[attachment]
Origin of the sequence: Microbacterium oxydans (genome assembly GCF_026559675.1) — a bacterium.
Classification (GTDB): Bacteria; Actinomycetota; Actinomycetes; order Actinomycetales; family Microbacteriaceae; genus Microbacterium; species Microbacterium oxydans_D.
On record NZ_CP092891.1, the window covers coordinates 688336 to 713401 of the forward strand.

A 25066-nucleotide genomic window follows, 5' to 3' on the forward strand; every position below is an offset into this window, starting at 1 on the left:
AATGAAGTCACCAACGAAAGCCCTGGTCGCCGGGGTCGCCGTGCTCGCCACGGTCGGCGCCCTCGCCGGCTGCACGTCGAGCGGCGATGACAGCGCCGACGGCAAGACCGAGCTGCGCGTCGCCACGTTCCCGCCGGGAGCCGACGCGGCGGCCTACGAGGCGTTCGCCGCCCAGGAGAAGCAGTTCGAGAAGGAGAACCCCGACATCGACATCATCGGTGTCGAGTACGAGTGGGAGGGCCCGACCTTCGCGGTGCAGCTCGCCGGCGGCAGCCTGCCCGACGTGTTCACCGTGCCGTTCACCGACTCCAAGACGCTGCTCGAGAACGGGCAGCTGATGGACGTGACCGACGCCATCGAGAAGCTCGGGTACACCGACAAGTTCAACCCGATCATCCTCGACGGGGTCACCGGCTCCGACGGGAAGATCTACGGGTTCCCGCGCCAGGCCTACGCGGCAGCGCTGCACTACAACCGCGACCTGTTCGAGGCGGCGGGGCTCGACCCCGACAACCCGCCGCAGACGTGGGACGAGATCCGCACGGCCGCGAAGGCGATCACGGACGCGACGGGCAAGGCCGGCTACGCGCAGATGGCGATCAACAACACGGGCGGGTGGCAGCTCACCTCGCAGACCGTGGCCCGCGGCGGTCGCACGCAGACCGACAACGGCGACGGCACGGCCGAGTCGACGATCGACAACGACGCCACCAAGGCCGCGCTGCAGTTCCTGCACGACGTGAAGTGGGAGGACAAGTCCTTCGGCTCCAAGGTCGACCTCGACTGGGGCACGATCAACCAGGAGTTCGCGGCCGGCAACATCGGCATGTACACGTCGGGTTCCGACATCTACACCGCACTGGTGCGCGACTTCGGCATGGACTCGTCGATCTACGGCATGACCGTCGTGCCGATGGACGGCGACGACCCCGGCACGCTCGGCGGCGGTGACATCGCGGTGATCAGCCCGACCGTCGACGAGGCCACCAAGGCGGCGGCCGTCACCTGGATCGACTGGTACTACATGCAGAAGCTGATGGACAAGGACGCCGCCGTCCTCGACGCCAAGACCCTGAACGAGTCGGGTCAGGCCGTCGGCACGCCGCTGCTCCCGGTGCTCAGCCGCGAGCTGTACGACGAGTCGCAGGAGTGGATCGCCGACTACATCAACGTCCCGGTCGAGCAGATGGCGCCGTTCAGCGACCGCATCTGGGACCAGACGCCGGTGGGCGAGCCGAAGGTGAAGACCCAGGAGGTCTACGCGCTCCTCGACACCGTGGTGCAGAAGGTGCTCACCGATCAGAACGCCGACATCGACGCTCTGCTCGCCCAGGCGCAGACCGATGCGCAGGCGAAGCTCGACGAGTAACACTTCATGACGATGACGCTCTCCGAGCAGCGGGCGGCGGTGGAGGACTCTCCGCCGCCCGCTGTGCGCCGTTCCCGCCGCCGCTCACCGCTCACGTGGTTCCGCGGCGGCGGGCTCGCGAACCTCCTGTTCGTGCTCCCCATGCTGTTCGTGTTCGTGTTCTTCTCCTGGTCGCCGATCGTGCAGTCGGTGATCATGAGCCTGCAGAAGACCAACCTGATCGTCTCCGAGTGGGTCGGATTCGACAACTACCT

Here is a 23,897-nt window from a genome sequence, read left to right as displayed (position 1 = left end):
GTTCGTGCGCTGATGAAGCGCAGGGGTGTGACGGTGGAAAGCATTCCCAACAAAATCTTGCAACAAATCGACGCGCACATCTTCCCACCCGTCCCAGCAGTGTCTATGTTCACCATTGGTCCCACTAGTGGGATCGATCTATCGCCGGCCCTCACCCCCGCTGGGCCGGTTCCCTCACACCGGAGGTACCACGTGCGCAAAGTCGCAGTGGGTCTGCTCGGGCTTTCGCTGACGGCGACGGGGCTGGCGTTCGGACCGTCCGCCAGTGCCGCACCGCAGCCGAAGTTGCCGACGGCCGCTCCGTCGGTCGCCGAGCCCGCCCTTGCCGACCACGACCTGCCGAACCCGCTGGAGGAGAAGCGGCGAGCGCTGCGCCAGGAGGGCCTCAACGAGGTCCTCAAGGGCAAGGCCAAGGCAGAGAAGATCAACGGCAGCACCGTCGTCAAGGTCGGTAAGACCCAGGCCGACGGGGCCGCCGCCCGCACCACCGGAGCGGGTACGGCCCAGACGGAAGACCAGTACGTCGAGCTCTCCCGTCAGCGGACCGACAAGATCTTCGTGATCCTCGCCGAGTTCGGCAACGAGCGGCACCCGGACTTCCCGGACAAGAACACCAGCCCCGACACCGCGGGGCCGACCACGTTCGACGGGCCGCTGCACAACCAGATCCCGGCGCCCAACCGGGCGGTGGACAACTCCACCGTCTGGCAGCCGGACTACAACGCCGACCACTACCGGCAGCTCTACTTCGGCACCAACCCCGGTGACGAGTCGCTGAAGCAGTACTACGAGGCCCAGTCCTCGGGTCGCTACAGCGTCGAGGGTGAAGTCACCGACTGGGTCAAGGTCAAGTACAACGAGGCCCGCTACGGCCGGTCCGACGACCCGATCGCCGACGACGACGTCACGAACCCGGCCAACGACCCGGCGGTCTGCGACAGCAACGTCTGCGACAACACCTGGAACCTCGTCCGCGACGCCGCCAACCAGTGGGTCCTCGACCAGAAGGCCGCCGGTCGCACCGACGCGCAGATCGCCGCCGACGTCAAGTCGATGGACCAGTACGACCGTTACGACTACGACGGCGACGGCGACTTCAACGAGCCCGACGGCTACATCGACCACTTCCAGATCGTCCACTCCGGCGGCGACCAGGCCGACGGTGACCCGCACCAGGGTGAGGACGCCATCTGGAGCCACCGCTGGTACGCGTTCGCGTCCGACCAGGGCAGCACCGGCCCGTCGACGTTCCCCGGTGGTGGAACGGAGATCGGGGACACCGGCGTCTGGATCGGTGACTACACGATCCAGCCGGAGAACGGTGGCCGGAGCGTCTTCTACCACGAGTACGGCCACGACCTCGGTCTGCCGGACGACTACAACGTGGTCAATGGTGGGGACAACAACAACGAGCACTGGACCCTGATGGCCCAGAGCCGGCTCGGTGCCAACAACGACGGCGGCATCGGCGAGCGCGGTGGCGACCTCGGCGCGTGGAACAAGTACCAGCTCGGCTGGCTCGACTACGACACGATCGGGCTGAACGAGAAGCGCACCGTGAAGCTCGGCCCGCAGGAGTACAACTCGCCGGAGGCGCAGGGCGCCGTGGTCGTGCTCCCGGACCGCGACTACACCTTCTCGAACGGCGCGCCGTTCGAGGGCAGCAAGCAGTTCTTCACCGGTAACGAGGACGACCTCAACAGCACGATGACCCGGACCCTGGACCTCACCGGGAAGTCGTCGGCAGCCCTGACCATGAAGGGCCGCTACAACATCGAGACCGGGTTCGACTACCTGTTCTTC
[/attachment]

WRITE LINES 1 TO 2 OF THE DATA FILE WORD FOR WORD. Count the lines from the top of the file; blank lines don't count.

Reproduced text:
Origin of the sequence: Microbacterium oxydans (genome assembly GCF_026559675.1) — a bacterium.
Classification (GTDB): Bacteria; Actinomycetota; Actinomycetes; order Actinomycetales; family Microbacteriaceae; genus Microbacterium; species Microbacterium oxydans_D.